Amp of Ages: Why Power Matters
Several years ago, I was invited by Dan D’Agostino, the founder and then chief engineer of the high-end audio manufacturer Krell, to visit the company’s headquarters in Connecticut. D’Agostino is best known for his audio electronics designs, and under his leadership, Krell built a legendary reputation for its amazing amplifiers. (He’s since left and formed an eponymously named company for which he’s doing the same thing.) I was shown a lot of prototype tech that day, none of which I can really recall today. But what I do remember—indeed, what I’ll never forget—was a demonstration of a pair of absurdly massive amps cabled to a pair of large floorstanding speakers.
I was standing in front of those speakers when out of the silence came a stupendously loud bass-drum thwack. This was not like any drum thwack I’d ever heard from an audio system. It was a sound that, in an instant, communicated the complete and total domination those amplifiers exerted over the cone speaker drivers. It exuded the brute force I might associate with a powerful sports car engine, but accompanied by fine precision and ironclad control. My body reacted viscerally to the sheer force of it, and a sudden surge of adrenalin emanated from my core out to my extremities as if gliding on the spokes of a wheel. It was at that moment I came to understand the power of…real power.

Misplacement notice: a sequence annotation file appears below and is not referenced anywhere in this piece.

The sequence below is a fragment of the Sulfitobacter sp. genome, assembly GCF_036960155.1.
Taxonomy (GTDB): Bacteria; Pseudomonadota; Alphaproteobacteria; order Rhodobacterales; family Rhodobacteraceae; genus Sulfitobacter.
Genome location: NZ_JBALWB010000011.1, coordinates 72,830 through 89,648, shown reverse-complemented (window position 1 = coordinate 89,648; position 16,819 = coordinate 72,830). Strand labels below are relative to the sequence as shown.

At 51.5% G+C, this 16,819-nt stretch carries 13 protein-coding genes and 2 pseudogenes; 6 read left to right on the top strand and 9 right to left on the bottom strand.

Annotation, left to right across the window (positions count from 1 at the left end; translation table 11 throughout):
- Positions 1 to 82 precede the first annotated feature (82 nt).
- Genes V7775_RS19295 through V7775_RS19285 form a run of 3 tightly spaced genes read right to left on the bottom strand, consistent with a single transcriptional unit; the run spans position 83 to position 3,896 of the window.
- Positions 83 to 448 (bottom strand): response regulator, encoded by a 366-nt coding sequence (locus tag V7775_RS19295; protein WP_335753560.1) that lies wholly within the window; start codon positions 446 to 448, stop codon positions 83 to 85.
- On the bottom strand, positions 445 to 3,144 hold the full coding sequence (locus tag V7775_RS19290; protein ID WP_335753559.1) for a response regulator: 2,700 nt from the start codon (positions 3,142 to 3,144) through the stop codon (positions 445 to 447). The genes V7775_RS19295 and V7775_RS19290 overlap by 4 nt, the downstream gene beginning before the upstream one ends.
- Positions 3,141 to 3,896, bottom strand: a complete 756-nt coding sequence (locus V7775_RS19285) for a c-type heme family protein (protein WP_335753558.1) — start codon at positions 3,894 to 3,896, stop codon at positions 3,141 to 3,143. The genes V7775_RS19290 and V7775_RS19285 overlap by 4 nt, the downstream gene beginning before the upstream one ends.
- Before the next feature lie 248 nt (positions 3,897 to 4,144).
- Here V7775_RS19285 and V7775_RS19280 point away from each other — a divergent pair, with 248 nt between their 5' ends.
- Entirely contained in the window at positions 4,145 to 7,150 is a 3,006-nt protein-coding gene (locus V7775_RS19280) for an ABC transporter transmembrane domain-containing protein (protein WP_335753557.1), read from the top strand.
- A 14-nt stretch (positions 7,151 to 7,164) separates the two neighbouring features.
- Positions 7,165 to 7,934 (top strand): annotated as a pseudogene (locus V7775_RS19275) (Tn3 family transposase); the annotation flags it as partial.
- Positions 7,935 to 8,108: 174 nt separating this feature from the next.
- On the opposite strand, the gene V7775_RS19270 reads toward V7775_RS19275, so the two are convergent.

I was reminded of that day as I edited Fred Manteghian’s review of the Bryston SP3 surround processor and 9B SST amplifier for our January 2013 print edition (now on newsstands). Like Krell, McIntosh, and a few other boutique companies we might name, Bryston made its reputation on its overbuilt, deliciously powerful, and highly reliable amplifiers. I quite expected this separates stack to make Fred’s big, hungry Revel Salon speakers do the happy dance, and I wasn’t wrong. Truly great amplifiers often cost real money. They come in their own chassis, not crammed into the back of an A/V receiver. They have a large dedicated power supply and a giant transformer, sometimes several. They have big, manly heat sinks and hernia-inducing mass. And when you encounter one coupled to good speakers, you know spontaneously that you are not in Kansas anymore.
Go back and read Kris Deering’s remarks on the John Curl-designed Parasound Halo JC 1 amps. These monoblocks cost $4,500 each. But the moment Kris heard a pair driving his Paradigm Signature S8 main speakers, he knew those amps would never leave his system. Or read Michael Fremer’s description of the $6,000, seven-channel McIntosh MC8207.
The point of all this is not that you need to spend all that money just to have a great-sounding home theater or to make you feel puny if you haven’t spent five figures on audio electronics. In fact, there are some great brands out there that can put you in the big-power leagues for not too much coin, relatively speaking—I'm thinking of the Outlaws and Emotivas of the world. But there are degrees of everything. And if you’re truly after the Holy Grail of home theater, a keepsake amplifier is part of that equation.